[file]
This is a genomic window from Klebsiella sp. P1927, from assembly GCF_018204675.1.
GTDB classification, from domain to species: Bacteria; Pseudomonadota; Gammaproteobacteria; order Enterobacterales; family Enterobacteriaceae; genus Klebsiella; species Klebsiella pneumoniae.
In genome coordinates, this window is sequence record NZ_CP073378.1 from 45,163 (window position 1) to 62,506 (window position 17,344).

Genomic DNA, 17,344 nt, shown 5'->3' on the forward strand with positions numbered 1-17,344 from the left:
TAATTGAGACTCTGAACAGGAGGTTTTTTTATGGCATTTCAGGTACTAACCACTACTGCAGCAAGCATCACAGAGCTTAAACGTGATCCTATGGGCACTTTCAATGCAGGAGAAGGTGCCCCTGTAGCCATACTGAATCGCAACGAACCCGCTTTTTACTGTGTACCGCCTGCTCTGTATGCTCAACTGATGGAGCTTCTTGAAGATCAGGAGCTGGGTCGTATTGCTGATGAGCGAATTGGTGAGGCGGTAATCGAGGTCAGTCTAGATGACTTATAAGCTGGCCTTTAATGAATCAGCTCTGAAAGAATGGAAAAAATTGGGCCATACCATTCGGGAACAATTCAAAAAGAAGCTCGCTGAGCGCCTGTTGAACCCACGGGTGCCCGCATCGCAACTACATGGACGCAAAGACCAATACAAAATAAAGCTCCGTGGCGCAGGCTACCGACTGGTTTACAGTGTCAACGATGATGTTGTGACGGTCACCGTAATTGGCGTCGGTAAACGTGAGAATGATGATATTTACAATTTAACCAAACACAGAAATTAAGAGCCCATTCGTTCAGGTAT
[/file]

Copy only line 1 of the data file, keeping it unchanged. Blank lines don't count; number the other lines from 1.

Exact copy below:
This is a genomic window from Klebsiella sp. P1927, from assembly GCF_018204675.1.